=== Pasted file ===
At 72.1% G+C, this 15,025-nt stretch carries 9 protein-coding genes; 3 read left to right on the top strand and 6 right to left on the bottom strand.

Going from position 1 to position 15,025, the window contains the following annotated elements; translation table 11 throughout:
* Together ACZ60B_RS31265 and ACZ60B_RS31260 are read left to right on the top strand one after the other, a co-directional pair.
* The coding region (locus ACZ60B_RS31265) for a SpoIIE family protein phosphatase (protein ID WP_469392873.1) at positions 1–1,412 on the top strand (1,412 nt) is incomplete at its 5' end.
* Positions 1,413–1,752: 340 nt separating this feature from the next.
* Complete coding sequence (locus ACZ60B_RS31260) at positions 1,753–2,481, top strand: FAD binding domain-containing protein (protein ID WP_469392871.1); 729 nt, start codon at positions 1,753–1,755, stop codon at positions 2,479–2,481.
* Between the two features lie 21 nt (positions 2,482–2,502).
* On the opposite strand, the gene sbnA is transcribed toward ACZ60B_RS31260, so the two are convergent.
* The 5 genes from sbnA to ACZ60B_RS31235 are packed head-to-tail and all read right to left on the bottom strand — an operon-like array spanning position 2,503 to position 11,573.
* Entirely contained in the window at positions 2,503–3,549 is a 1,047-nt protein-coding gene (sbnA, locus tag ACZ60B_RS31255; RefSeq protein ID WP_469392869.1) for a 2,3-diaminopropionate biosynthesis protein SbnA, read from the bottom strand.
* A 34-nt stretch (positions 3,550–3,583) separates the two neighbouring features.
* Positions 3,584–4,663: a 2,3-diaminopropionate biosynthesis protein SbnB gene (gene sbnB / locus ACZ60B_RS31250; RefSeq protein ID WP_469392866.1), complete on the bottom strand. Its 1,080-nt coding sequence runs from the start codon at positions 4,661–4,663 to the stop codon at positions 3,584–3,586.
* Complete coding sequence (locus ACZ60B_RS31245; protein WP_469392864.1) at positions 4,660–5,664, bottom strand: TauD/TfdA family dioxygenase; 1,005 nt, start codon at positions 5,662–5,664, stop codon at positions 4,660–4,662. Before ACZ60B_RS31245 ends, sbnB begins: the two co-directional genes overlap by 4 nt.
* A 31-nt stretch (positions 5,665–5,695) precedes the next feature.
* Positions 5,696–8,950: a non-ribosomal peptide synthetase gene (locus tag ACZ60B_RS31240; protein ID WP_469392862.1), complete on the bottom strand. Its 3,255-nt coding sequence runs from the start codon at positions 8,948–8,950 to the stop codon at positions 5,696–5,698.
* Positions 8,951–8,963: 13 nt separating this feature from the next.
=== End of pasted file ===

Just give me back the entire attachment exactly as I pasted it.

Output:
At 72.1% G+C, this 15,025-nt stretch carries 9 protein-coding genes; 3 read left to right on the top strand and 6 right to left on the bottom strand.

Going from position 1 to position 15,025, the window contains the following annotated elements; translation table 11 throughout:
* Together ACZ60B_RS31265 and ACZ60B_RS31260 are read left to right on the top strand one after the other, a co-directional pair.
* The coding region (locus ACZ60B_RS31265) for a SpoIIE family protein phosphatase (protein ID WP_469392873.1) at positions 1–1,412 on the top strand (1,412 nt) is incomplete at its 5' end.
* Positions 1,413–1,752: 340 nt separating this feature from the next.
* Complete coding sequence (locus ACZ60B_RS31260) at positions 1,753–2,481, top strand: FAD binding domain-containing protein (protein ID WP_469392871.1); 729 nt, start codon at positions 1,753–1,755, stop codon at positions 2,479–2,481.
* Between the two features lie 21 nt (positions 2,482–2,502).
* On the opposite strand, the gene sbnA is transcribed toward ACZ60B_RS31260, so the two are convergent.
* The 5 genes from sbnA to ACZ60B_RS31235 are packed head-to-tail and all read right to left on the bottom strand — an operon-like array spanning position 2,503 to position 11,573.
* Entirely contained in the window at positions 2,503–3,549 is a 1,047-nt protein-coding gene (sbnA, locus tag ACZ60B_RS31255; RefSeq protein ID WP_469392869.1) for a 2,3-diaminopropionate biosynthesis protein SbnA, read from the bottom strand.
* A 34-nt stretch (positions 3,550–3,583) separates the two neighbouring features.
* Positions 3,584–4,663: a 2,3-diaminopropionate biosynthesis protein SbnB gene (gene sbnB / locus ACZ60B_RS31250; RefSeq protein ID WP_469392866.1), complete on the bottom strand. Its 1,080-nt coding sequence runs from the start codon at positions 4,661–4,663 to the stop codon at positions 3,584–3,586.
* Complete coding sequence (locus ACZ60B_RS31245; protein WP_469392864.1) at positions 4,660–5,664, bottom strand: TauD/TfdA family dioxygenase; 1,005 nt, start codon at positions 5,662–5,664, stop codon at positions 4,660–4,662. Before ACZ60B_RS31245 ends, sbnB begins: the two co-directional genes overlap by 4 nt.
* A 31-nt stretch (positions 5,665–5,695) precedes the next feature.
* Positions 5,696–8,950: a non-ribosomal peptide synthetase gene (locus tag ACZ60B_RS31240; protein ID WP_469392862.1), complete on the bottom strand. Its 3,255-nt coding sequence runs from the start codon at positions 8,948–8,950 to the stop codon at positions 5,696–5,698.
* Positions 8,951–8,963: 13 nt separating this feature from the next.